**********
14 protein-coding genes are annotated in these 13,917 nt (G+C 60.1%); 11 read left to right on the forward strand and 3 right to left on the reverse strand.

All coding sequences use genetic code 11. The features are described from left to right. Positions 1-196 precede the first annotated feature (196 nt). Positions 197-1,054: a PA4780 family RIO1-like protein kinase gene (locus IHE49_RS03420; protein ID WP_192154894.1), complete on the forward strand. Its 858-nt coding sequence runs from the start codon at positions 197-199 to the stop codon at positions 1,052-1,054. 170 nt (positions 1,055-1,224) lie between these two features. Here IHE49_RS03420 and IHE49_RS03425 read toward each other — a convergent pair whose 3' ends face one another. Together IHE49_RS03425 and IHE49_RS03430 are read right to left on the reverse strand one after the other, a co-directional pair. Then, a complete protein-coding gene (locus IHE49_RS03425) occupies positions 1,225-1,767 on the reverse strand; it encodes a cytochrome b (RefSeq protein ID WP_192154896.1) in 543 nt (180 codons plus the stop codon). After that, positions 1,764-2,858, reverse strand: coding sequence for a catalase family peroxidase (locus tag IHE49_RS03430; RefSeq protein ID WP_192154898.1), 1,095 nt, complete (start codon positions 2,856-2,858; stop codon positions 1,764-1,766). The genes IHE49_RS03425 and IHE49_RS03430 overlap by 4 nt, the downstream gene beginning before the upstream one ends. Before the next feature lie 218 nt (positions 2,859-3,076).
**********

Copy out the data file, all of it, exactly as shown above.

14 protein-coding genes are annotated in these 13,917 nt (G+C 60.1%); 11 read left to right on the forward strand and 3 right to left on the reverse strand.

All coding sequences use genetic code 11. The features are described from left to right. Positions 1-196 precede the first annotated feature (196 nt). Positions 197-1,054: a PA4780 family RIO1-like protein kinase gene (locus IHE49_RS03420; protein ID WP_192154894.1), complete on the forward strand. Its 858-nt coding sequence runs from the start codon at positions 197-199 to the stop codon at positions 1,052-1,054. 170 nt (positions 1,055-1,224) lie between these two features. Here IHE49_RS03420 and IHE49_RS03425 read toward each other — a convergent pair whose 3' ends face one another. Together IHE49_RS03425 and IHE49_RS03430 are read right to left on the reverse strand one after the other, a co-directional pair. Then, a complete protein-coding gene (locus IHE49_RS03425) occupies positions 1,225-1,767 on the reverse strand; it encodes a cytochrome b (RefSeq protein ID WP_192154896.1) in 543 nt (180 codons plus the stop codon). After that, positions 1,764-2,858, reverse strand: coding sequence for a catalase family peroxidase (locus tag IHE49_RS03430; RefSeq protein ID WP_192154898.1), 1,095 nt, complete (start codon positions 2,856-2,858; stop codon positions 1,764-1,766). The genes IHE49_RS03425 and IHE49_RS03430 overlap by 4 nt, the downstream gene beginning before the upstream one ends. Before the next feature lie 218 nt (positions 2,859-3,076).